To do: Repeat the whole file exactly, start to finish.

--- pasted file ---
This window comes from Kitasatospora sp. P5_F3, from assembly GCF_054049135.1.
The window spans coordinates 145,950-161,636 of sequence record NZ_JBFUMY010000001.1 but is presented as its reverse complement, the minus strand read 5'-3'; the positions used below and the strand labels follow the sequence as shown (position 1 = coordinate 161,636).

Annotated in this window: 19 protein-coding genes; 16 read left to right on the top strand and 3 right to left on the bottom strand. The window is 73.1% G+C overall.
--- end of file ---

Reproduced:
This window comes from Kitasatospora sp. P5_F3, from assembly GCF_054049135.1.
The window spans coordinates 145,950-161,636 of sequence record NZ_JBFUMY010000001.1 but is presented as its reverse complement, the minus strand read 5'-3'; the positions used below and the strand labels follow the sequence as shown (position 1 = coordinate 161,636).

Annotated in this window: 19 protein-coding genes; 16 read left to right on the top strand and 3 right to left on the bottom strand. The window is 73.1% G+C overall.